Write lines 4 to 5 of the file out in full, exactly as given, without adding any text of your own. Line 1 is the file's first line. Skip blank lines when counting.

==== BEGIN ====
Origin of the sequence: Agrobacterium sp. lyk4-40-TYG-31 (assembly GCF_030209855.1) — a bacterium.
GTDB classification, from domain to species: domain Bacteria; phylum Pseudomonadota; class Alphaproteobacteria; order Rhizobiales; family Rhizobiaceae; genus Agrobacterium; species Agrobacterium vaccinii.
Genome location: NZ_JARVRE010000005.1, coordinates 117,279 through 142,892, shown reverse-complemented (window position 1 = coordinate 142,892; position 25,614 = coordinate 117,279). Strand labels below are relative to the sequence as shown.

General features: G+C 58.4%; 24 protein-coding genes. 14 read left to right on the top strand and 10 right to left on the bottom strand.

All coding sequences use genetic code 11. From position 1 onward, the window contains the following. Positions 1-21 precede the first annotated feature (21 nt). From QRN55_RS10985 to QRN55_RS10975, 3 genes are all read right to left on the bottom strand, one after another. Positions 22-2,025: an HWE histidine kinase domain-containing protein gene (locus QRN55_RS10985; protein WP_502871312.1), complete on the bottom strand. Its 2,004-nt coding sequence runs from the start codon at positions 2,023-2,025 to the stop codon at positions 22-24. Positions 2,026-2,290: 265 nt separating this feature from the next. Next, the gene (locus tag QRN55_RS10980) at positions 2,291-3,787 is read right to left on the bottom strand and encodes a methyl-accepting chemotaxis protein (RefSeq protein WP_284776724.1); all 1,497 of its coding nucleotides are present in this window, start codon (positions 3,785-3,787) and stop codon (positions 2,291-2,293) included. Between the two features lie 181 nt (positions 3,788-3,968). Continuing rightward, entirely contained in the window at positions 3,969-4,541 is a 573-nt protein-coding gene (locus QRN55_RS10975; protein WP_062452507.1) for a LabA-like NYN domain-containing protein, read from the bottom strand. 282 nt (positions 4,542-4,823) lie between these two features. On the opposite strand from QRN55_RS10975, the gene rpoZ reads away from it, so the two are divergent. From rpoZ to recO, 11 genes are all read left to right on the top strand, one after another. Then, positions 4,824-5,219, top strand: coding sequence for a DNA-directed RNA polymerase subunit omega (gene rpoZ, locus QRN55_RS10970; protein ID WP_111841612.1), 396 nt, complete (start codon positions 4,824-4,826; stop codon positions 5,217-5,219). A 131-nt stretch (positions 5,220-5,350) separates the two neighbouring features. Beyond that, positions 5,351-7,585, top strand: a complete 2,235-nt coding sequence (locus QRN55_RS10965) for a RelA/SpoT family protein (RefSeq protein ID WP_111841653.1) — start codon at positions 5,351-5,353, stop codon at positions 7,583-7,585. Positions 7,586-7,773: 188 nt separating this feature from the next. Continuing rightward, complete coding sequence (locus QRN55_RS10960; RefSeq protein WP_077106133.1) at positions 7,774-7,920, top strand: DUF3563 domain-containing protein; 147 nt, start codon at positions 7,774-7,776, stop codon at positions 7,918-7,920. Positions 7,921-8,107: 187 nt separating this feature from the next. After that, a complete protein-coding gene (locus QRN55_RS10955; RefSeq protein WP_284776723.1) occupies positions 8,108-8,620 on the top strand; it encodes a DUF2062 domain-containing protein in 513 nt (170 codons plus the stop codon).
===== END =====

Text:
General features: G+C 58.4%; 24 protein-coding genes. 14 read left to right on the top strand and 10 right to left on the bottom strand.

All coding sequences use genetic code 11. From position 1 onward, the window contains the following. Positions 1-21 precede the first annotated feature (21 nt). From QRN55_RS10985 to QRN55_RS10975, 3 genes are all read right to left on the bottom strand, one after another. Positions 22-2,025: an HWE histidine kinase domain-containing protein gene (locus QRN55_RS10985; protein WP_502871312.1), complete on the bottom strand. Its 2,004-nt coding sequence runs from the start codon at positions 2,023-2,025 to the stop codon at positions 22-24. Positions 2,026-2,290: 265 nt separating this feature from the next. Next, the gene (locus tag QRN55_RS10980) at positions 2,291-3,787 is read right to left on the bottom strand and encodes a methyl-accepting chemotaxis protein (RefSeq protein WP_284776724.1); all 1,497 of its coding nucleotides are present in this window, start codon (positions 3,785-3,787) and stop codon (positions 2,291-2,293) included. Between the two features lie 181 nt (positions 3,788-3,968). Continuing rightward, entirely contained in the window at positions 3,969-4,541 is a 573-nt protein-coding gene (locus QRN55_RS10975; protein WP_062452507.1) for a LabA-like NYN domain-containing protein, read from the bottom strand. 282 nt (positions 4,542-4,823) lie between these two features. On the opposite strand from QRN55_RS10975, the gene rpoZ reads away from it, so the two are divergent. From rpoZ to recO, 11 genes are all read left to right on the top strand, one after another. Then, positions 4,824-5,219, top strand: coding sequence for a DNA-directed RNA polymerase subunit omega (gene rpoZ, locus QRN55_RS10970; protein ID WP_111841612.1), 396 nt, complete (start codon positions 4,824-4,826; stop codon positions 5,217-5,219). A 131-nt stretch (positions 5,220-5,350) separates the two neighbouring features. Beyond that, positions 5,351-7,585, top strand: a complete 2,235-nt coding sequence (locus QRN55_RS10965) for a RelA/SpoT family protein (RefSeq protein ID WP_111841653.1) — start codon at positions 5,351-5,353, stop codon at positions 7,583-7,585. Positions 7,586-7,773: 188 nt separating this feature from the next. Continuing rightward, complete coding sequence (locus QRN55_RS10960; RefSeq protein WP_077106133.1) at positions 7,774-7,920, top strand: DUF3563 domain-containing protein; 147 nt, start codon at positions 7,774-7,776, stop codon at positions 7,918-7,920. Positions 7,921-8,107: 187 nt separating this feature from the next. After that, a complete protein-coding gene (locus QRN55_RS10955; RefSeq protein WP_284776723.1) occupies positions 8,108-8,620 on the top strand; it encodes a DUF2062 domain-containing protein in 513 nt (170 codons plus the stop codon).